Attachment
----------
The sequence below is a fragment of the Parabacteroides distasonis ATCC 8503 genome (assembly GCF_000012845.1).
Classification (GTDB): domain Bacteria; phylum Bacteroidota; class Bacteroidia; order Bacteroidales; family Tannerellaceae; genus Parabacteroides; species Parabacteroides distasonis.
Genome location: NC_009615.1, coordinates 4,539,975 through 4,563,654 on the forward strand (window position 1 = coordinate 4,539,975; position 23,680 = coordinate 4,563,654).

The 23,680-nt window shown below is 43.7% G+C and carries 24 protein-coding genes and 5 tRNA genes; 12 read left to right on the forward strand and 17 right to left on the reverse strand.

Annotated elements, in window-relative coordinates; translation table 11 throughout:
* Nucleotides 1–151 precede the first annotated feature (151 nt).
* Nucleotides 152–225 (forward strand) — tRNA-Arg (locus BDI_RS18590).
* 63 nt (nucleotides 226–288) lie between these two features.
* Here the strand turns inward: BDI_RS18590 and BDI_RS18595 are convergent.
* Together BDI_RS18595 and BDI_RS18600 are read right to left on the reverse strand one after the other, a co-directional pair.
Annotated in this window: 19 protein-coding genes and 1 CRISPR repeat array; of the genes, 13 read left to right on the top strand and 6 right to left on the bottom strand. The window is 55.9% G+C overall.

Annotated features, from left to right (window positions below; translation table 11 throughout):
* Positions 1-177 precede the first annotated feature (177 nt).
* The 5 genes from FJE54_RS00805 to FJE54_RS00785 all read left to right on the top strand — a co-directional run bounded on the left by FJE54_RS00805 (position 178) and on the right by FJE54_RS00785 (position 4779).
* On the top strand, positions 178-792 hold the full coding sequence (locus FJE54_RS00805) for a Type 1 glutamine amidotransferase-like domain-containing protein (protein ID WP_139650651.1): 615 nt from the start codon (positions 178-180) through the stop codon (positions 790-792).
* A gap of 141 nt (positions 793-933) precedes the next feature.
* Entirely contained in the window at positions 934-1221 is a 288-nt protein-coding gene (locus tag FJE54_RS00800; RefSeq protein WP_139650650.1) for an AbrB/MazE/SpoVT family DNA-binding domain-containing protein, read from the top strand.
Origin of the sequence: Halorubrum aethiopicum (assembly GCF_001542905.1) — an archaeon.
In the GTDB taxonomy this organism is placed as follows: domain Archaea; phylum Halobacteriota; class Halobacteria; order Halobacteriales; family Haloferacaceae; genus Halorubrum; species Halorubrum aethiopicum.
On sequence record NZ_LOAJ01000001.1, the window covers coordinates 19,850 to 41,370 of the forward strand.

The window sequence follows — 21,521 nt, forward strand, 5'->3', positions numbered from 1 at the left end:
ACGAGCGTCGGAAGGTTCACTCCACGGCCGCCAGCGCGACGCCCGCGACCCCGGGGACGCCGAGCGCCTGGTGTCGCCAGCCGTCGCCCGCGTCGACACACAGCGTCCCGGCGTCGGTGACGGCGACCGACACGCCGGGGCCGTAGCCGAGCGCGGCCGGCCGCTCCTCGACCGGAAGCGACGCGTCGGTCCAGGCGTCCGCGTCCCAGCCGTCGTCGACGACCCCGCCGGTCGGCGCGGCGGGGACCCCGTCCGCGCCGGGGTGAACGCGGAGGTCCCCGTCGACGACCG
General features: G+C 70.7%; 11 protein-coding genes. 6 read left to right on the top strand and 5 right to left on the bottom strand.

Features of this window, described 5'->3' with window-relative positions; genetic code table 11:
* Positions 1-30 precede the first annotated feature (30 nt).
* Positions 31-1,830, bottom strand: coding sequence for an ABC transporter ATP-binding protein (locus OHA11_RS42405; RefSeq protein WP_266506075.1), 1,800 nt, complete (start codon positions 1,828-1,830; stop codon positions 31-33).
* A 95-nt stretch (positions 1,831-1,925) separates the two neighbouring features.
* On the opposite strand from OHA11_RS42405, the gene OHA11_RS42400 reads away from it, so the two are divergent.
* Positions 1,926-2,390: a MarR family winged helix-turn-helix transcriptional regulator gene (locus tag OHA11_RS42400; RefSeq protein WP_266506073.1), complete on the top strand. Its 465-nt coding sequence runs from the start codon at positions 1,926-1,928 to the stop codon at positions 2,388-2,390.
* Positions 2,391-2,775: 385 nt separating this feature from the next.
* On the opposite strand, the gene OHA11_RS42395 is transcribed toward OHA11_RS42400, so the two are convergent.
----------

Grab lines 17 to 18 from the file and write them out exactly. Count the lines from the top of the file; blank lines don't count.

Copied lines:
* Entirely contained in the window at positions 934-1221 is a 288-nt protein-coding gene (locus tag FJE54_RS00800; RefSeq protein WP_139650650.1) for an AbrB/MazE/SpoVT family DNA-binding domain-containing protein, read from the top strand.
Origin of the sequence: Halorubrum aethiopicum (assembly GCF_001542905.1) — an archaeon.